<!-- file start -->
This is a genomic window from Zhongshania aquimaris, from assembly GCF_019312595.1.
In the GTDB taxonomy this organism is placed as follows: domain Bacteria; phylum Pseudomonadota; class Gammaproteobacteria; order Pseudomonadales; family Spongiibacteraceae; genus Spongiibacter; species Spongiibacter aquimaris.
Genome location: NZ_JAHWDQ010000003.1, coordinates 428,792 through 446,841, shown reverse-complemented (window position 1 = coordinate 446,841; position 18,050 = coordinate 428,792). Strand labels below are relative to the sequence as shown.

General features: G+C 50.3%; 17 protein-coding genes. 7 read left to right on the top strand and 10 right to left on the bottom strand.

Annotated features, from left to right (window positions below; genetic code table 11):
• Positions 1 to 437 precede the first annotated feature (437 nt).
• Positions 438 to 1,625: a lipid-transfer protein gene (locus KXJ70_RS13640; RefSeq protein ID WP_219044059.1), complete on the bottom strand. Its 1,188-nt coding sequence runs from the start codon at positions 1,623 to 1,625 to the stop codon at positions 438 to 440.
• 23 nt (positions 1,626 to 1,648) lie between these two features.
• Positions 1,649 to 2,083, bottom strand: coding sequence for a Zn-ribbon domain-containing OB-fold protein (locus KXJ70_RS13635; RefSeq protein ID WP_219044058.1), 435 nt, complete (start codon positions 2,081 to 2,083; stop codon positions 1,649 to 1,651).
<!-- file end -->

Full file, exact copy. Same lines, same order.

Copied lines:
This is a genomic window from Zhongshania aquimaris, from assembly GCF_019312595.1.
In the GTDB taxonomy this organism is placed as follows: domain Bacteria; phylum Pseudomonadota; class Gammaproteobacteria; order Pseudomonadales; family Spongiibacteraceae; genus Spongiibacter; species Spongiibacter aquimaris.
Genome location: NZ_JAHWDQ010000003.1, coordinates 428,792 through 446,841, shown reverse-complemented (window position 1 = coordinate 446,841; position 18,050 = coordinate 428,792). Strand labels below are relative to the sequence as shown.

General features: G+C 50.3%; 17 protein-coding genes. 7 read left to right on the top strand and 10 right to left on the bottom strand.

Annotated features, from left to right (window positions below; genetic code table 11):
• Positions 1 to 437 precede the first annotated feature (437 nt).
• Positions 438 to 1,625: a lipid-transfer protein gene (locus KXJ70_RS13640; RefSeq protein ID WP_219044059.1), complete on the bottom strand. Its 1,188-nt coding sequence runs from the start codon at positions 1,623 to 1,625 to the stop codon at positions 438 to 440.
• 23 nt (positions 1,626 to 1,648) lie between these two features.
• Positions 1,649 to 2,083, bottom strand: coding sequence for a Zn-ribbon domain-containing OB-fold protein (locus KXJ70_RS13635; RefSeq protein ID WP_219044058.1), 435 nt, complete (start codon positions 2,081 to 2,083; stop codon positions 1,649 to 1,651).